As economist Luigi Zingales described the problem:

Keynesianism has conquered the hearts and minds of politicians and ordinary people alike because it provides a theoretical justification for irresponsible behavior. Medical science has established that one or two glasses of wine per day are good for your long-term health, but no doctor would recommend a recovering alcoholic to follow this prescription. Unfortunately, Keynesian economists do exactly this. They tell politicians, who are addicted to spending our money, that government expenditures are good. And they tell consumers, who are affected by severe spending problems, that consuming is good, while saving is bad. In medicine, such behavior would get you expelled from the medical profession; in economics, it gives you a job in Washington.

Expectations in Western democracies are for government to protect citizens from the vagaries of nature and the market; citizens are expected to be educated when they are young, and protected when they are old. Public sector employment during the past 60 years was transformed through lobbying efforts from a secure though low-paying job to a secure job that paid the going rate on the market and provided a lucrative retirement package.

Blaming public unions for asking for improved benefits for their members or blaming elected officials for responding to those demands in order to win votes is like criticizing a wasp for stinging you when you step on its nest. The problem isn’t the people; it is the institutional regime that produces this pattern of behavior.

A Half Century of Fiscal Irresponsibility and Counting

The economics of control and effective demand management have not only proven to be elusive in the success of their intended practical application, but also possess long-term costs that have not been adequately accounted for in the decision-making process. The economics of illusion in practice results in a perpetual trading off of short-term economic emergency responses for long-term economic health. The cauldron of politics in times of perceived economic crisis is the worst place to expect sound economic policy to emerge. As economist Henry Hazlitt put it: “Emotional economics has given birth to theories that calm examination cannot justify.”

The idea that extraordinary circumstances may require a commitment to ordinary economics simply hasn’t resonated with politicians, the public, or the economics profession as it evolved in the second half of the 20th century and continues to evolve to this day. But a return to the basic teachings of economics from Adam Smith to Friedrich Hayek is what is required. This “mainline” of economic science stressed the role of property, prices, and profit/loss accounting in structuring incentives, mobilizing dispersed knowledge, and providing the required feedback to spur innovation and discipline wishful conjectures. It is within the institutional context of a private property market economy that the striving of individuals to better their own condition is transformed into publicly desirable outcomes. The “invisible hand” is a structure-induced outcome, and it does not require for its realization either perfectly rational actors or perfectly competitive markets. For Smith, as well as Hayek, the invisible hand mechanism operates in a world of very imperfect human beings interacting in a very imperfect world.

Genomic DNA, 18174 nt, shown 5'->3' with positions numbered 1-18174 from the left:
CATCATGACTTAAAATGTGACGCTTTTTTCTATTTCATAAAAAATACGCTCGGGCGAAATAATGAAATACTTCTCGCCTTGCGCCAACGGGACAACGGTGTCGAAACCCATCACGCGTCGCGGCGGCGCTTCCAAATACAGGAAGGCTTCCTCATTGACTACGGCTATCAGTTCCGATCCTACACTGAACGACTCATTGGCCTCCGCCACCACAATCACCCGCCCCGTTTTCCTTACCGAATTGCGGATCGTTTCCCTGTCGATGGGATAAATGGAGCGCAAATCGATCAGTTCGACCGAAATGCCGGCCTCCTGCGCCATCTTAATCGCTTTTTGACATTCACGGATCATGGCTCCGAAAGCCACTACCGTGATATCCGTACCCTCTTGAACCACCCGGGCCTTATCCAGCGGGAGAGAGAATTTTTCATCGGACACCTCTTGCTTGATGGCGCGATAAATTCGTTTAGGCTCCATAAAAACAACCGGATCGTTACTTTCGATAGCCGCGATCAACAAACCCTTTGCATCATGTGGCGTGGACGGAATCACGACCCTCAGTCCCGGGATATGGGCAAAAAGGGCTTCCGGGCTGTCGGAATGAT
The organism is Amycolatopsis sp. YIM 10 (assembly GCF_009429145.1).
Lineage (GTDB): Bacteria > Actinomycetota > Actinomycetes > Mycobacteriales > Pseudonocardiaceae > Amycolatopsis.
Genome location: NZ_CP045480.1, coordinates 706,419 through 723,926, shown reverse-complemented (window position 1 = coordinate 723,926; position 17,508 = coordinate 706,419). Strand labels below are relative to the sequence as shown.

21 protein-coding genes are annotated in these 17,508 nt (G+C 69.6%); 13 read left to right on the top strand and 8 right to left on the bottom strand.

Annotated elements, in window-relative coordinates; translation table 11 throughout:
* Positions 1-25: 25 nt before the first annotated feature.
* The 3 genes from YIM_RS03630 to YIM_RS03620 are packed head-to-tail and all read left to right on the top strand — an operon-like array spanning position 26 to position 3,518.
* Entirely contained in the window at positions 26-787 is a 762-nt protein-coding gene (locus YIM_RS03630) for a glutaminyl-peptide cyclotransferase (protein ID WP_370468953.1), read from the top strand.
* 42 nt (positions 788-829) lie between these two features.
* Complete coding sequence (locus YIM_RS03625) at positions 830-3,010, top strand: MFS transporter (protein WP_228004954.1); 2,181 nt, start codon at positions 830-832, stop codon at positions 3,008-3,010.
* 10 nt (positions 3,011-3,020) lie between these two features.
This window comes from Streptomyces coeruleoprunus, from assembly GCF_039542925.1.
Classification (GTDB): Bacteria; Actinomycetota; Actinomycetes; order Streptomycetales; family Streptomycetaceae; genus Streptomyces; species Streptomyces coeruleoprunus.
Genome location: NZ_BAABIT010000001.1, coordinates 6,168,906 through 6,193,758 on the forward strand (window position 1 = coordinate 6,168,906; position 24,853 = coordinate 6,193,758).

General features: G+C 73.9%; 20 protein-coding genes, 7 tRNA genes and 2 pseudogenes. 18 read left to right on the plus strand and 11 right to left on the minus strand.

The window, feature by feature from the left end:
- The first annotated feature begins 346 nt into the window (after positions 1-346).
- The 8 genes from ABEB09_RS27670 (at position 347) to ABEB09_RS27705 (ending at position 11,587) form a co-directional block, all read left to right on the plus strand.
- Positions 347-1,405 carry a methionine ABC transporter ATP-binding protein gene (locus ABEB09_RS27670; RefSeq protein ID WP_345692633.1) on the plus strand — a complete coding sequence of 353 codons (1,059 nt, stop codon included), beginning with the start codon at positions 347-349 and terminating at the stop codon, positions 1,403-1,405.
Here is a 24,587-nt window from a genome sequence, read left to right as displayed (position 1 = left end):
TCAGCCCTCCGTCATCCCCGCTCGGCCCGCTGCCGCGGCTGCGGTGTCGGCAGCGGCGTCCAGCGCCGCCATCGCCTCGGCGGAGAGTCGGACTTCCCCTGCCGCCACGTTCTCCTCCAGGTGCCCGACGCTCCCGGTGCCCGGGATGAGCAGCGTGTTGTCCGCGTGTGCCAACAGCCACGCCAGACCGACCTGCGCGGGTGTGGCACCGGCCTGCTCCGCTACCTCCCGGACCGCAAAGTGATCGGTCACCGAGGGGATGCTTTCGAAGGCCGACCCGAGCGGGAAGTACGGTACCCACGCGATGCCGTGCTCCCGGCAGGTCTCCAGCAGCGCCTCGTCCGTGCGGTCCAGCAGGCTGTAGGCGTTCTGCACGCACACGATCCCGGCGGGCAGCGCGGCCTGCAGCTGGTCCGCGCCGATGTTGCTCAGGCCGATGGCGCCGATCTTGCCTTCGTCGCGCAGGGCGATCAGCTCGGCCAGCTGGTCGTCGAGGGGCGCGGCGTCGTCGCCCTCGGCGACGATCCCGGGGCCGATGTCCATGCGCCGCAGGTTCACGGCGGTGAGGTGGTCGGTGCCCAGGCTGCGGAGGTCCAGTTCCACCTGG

This understanding of the “mainline” of economic thought was lost during the Great Depression. A new “mainstream” of economic thought and public policy emerged and announced the end of the classical liberal political economy of Smith, Say, Ricardo, Mill, Bohm-Bawerk, Mises, and Hayek. This “mainstream” held that laissez faire was viable only in a world of perfectly rational individuals interacting in a perfectly competitive market. Laissez faire policies were appropriate only for the simple environment of a perfect world. But the modern world had introduced a new complexity along with the great material progress achieved. The economy was now prone to the abuse of monopoly power, the injustice of income inequality, the inefficiencies of external economies caused by urban living, and the instability of macroeconomics that resulted in the wretched threat of mass unemployment. As a theory, Keynesianism filled an important void because it offered an explanation that unified the greatest resentment of modern capitalist society—the idle rich—with the great fear of capitalist society—mass unemployment. And Keynes’s Cambridge colleagues also provided the theories of microeconomic inefficiency due to monopoly power, including the theory of imperfect competition, and the theory of externalities and market failure. By the mid-1940s, all the pieces of the “New Economics” were in place, and “Orthodox” or “Classical Economics” was held to be in disrepute.

The older orthodox position that maintained that the public debt should follow responsible budgeting principles was overturned in favor of the new theory of functional finance. This “New Orthodoxy” argued that deficits and debt should not be balanced per se, but should be whatever was required to meet the policy objectives established by the government. Government spending became an end unto itself as a tool for maintaining full employment and macroeconomic stability. By 1950, this understanding of the role of government within the economy was deeply embedded in the mindset of politicians, the public, and the economics profession. The new mainstream of economic thought deviated significantly from what had been the mainline of economic teachings for the previous 150 years or so. The culture of government spending unconstrained by any notion of responsible budgeting resulted in a significant expansion of government throughout Europe and the United States.